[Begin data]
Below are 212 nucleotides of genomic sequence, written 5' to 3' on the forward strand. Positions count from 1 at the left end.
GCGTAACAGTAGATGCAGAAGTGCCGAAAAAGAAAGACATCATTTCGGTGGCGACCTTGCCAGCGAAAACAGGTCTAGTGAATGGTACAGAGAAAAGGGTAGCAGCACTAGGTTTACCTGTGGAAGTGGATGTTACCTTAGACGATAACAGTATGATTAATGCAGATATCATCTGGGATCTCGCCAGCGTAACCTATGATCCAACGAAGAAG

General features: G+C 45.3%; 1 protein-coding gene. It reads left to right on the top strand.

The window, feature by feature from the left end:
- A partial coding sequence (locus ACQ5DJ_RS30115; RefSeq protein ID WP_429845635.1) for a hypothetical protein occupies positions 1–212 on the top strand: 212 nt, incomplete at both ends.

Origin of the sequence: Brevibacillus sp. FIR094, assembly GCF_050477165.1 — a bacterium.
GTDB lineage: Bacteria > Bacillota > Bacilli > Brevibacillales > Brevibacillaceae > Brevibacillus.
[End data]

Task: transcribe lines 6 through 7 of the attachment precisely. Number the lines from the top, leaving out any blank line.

Origin of the sequence: Brevibacillus sp. FIR094, assembly GCF_050477165.1 — a bacterium.
GTDB lineage: Bacteria > Bacillota > Bacilli > Brevibacillales > Brevibacillaceae > Brevibacillus.